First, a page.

Chronic Lymphocytic Leukemia (CLL): Spleen Surgery
When you have chronic lymphocytic leukemia (CLL), surgery is sometimes done to remove
a swollen spleen. This procedure is called a splenectomy. The goal is not to cure
CLL, but to improve symptoms. This surgery is not used as often now for treating CLL.
This is because other treatments work well to control CLL and keep the spleen from
What is the spleen?
The spleen is an organ near the stomach in the upper left side of the belly. It helps
fight infection and filters old, damaged blood cells out of the blood.
When splenectomy is done for CLL
A splenectomy may help improve blood counts and ease pressure and discomfort caused
by an enlarged spleen. Your healthcare provider may suggest that you have a splenectomy
if you have 1 or both of these problems:
Your spleen is so swollen that it's pushing on other organs, like your stomach. Other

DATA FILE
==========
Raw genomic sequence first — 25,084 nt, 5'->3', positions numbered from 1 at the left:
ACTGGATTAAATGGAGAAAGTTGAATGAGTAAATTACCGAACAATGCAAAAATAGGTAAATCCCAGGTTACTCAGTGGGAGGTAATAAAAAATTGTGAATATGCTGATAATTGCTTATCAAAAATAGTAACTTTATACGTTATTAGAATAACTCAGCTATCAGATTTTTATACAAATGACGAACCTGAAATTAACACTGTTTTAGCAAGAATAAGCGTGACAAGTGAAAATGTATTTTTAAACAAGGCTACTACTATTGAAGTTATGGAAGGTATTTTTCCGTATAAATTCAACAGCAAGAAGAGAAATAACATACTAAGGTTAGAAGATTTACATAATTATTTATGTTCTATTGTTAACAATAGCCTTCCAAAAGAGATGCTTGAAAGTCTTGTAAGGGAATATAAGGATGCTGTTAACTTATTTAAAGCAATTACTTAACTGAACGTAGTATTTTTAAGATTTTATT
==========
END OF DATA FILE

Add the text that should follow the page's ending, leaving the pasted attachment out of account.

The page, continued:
treatments, such as chemotherapy or radiation therapy, are used first to try to shrink
Your spleen is filtering out too many red blood cells and platelets from your blood.
It's your spleen's job to remove worn-out blood cells. But leukemia can make your
spleen overactive. A splenectomy can help raise your red blood cell and platelet counts.
Vaccines before your surgery
You may need some vaccines before surgery. This is because your risk for certain infections
will increase after your spleen is removed.
What to expect for your surgery
A surgeon does a splenectomy in a hospital. The surgery will take from 90 minutes
to 3 hours. It depends on the way the surgery is done. It can be done by making 1
large cut (incision) or several smaller incisions in your abdomen (belly). The main
artery going to your spleen is tied off. The spleen is taken out. Your incision is
then closed with stitches (sutures). Talk to your healthcare provider about whether
you'll need to stay in the hospital after surgery.
Preventing infections after a splenectomy
You'll need to be careful to avoid infection after your surgery and for the rest of
your life. That's because your spleen can no longer help protect you against some
types of infection. Your healthcare provider will likely encourage you to get vaccines
to help prevent certain bacterial infections. Talk with your provider about this surgery
and what you can expect after it.